The Songs and Shows of Cole Porter -- John Frey
Thursdays, January 4, 11, 18 & 25, 2024 1:00pm - 4:00pm
Odd Fellows Hall, SLO
$20 for LLCC Members $40 for Others
In this course you will view videos of DeLovely, (a biographical film), Anything Goes, Shakespeare’s Taming of the Shrew and Kiss Me Kate. The films will be shown over four sessions.
This course uses a DVD of the complete movie and a 37-page syllabus including biographies, production, sources, commentary, analysis and synopses.
Cole Albert Porter (June 9, 1891 – October 15, 1964) was an American composer and songwriter. Born to a wealthy family in Indiana, he took up music as a profession. Classically trained, he was drawn towards musical theater. He began to achieve success in the 1920s, and by the 1930s he was one of the major songwriters for the Broadway musical stage. Porter wrote the lyrics as well as the music for his songs.
After a serious horseback riding accident in 1937, Porter was left disabled and in constant pain, but continued to work. His shows of the early 1940s did not contain the lasting hits but in 1948 he made a comeback with his most successful musical, Kiss Me, Kate. It won the first Tony Award for a best musical.
Porter's most popular musical was Anything Goes. His numerous hit songs include "Night and Day,” "I Get a Kick Out of You,” "I've Got You Under My Skin,” "My Heart Belongs to Daddy" and "You're the Top.” He composed scores for films from the 1930s to the 1950s which featured the songs "You'd Be So Easy to Love" and and "In the Still of the Night” De-Lovely De-Lovely is a 2004 American musical biopic based on the life and career of Cole Porter, from his first meeting with his wife, Linda Lee Thomas, until his death. It is the second biopic about the composer, following 1946's Night and Day. DeLovely premiered at the 2004 Cannes Film Festival. Anything Goes Anything Goes is a musical comedy which concerns madcap antics aboard an ocean liner bound from New York to London. Billy Crocker is a stowaway in love with heiress Hope Harcourt, who is engaged to Lord Evelyn Oakleigh. Nightclub singer Reno Sweeney and Public Enemy Number 13, "Moonface" Martin, aid Billy in his quest to win Hope. Shakespeare’s The Taming of the Shrew The Taming of the Shrew is a comedy by William Shakespeare, written between 1590 and 1592. The main plot depicts the courtship of Petruchio, a gentleman of Verona, and Katherina, the headstrong, obdurate shrew. Initially, Katherina is an unwilling participant in the relationship, but Petruchio tempers her with various psychological torments - the "taming" - until she becomes a compliant and obedient bride. The subplot features a competition between the suitors of Katherina's more desirable sister, Bianca. The play's misogynistic elements are the subject of considerable controversy, among modern audiences. It has been adapted numerous times for stage, screen, opera, and musical theater; perhaps the most famous adaptation being Cole Porter's musical Kiss Me, Kate and the 1967 film version of the original play, starring Elizabeth Taylor and Richard Burton. Kiss Me, Kate Kiss Me, Kate is a musical with music and lyrics by Cole Porter based on Shakespeare's The Taming of the Shrew. It is a play-within-a-musical featuring the conflict on and off-stage between the director, producer, and star of performance of the Shrew, and his leading lady and ex-wife. Kiss Me, Kate was the first show Porter wrote in which the music and lyrics were firmly connected to the script; it proved to be his biggest hit. In 1949 it won the first Tony Award for Best Musical.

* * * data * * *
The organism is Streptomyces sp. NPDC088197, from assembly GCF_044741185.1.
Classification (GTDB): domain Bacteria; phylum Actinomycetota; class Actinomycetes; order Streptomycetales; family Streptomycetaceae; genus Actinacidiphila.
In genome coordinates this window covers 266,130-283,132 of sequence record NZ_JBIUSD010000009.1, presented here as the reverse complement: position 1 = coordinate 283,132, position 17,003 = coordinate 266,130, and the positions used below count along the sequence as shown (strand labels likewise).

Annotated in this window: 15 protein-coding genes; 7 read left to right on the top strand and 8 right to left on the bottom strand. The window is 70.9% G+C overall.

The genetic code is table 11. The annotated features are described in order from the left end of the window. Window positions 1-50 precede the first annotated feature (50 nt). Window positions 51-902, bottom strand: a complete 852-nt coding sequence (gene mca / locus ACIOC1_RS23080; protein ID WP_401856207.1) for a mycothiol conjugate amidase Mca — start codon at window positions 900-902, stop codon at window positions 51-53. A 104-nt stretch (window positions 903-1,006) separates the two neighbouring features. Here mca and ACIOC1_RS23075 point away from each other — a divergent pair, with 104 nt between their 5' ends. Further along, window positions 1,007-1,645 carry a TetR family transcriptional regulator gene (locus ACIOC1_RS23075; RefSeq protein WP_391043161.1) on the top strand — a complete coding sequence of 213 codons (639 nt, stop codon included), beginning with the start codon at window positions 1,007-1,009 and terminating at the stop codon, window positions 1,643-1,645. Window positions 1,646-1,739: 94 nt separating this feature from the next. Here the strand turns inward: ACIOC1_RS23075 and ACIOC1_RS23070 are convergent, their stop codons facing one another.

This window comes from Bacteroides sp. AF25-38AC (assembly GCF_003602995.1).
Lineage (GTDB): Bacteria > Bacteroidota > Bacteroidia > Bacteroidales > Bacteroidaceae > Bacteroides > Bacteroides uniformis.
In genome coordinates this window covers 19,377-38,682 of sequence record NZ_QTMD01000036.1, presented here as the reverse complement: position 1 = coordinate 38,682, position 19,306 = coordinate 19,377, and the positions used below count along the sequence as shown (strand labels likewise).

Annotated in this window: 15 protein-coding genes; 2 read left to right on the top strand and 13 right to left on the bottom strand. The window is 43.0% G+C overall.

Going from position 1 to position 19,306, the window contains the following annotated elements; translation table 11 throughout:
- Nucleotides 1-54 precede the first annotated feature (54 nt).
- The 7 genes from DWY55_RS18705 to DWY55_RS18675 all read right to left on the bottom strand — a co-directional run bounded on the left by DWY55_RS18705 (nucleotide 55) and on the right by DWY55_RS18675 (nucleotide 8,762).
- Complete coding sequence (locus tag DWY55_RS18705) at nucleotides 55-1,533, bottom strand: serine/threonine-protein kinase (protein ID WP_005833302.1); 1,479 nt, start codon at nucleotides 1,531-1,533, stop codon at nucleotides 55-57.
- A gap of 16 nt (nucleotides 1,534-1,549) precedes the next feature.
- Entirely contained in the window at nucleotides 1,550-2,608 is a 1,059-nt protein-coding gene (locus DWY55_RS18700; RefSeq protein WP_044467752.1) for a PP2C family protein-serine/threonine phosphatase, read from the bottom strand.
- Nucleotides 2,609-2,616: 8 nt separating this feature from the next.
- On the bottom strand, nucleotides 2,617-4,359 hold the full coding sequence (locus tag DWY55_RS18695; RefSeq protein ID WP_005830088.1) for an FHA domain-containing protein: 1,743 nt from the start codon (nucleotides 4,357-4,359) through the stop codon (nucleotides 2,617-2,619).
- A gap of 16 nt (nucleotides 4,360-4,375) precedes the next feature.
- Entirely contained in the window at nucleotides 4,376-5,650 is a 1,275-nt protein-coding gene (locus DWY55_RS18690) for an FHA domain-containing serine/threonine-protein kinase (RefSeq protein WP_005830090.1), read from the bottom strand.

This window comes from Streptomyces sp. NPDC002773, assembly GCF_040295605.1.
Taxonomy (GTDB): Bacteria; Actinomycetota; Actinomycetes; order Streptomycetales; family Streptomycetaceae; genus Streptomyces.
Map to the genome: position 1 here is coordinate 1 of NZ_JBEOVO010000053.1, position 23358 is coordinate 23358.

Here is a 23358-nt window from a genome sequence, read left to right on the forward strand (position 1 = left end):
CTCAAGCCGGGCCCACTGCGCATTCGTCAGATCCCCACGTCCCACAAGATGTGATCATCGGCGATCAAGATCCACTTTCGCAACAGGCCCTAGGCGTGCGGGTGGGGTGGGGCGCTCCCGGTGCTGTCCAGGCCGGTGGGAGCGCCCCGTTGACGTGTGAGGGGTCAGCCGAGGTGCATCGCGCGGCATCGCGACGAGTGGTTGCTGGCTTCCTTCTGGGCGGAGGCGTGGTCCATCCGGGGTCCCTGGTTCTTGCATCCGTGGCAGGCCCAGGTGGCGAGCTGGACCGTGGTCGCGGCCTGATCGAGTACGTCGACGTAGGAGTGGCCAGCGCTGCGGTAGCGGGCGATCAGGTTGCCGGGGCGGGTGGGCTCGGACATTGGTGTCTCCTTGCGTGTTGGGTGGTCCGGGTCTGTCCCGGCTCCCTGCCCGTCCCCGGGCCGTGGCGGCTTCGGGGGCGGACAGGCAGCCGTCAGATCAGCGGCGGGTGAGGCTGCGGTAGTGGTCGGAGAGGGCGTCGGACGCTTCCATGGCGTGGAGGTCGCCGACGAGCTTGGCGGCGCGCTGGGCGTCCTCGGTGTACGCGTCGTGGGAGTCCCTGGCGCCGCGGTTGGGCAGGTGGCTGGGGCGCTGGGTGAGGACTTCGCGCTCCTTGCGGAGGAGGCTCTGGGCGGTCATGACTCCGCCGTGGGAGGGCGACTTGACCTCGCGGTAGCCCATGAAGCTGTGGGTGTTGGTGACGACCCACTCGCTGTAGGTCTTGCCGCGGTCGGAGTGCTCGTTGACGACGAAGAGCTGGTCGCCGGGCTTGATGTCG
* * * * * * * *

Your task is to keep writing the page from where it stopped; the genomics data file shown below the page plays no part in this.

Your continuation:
John Frey taught chemistry and engaged in chemical research for 45 years at several universities and is now retired. He serves on the Board of Directors of OperaSLO, the Lifelong Learners of the Central Coast and is a member of the Rotary Club. He teaches courses on classic movies, opera and musical theater for LLCC and OperaSLO. He has had over 7 decades of singing experience with various choral groups and has performed in the choruses of of the SLO Master Chorale and OperaSLO.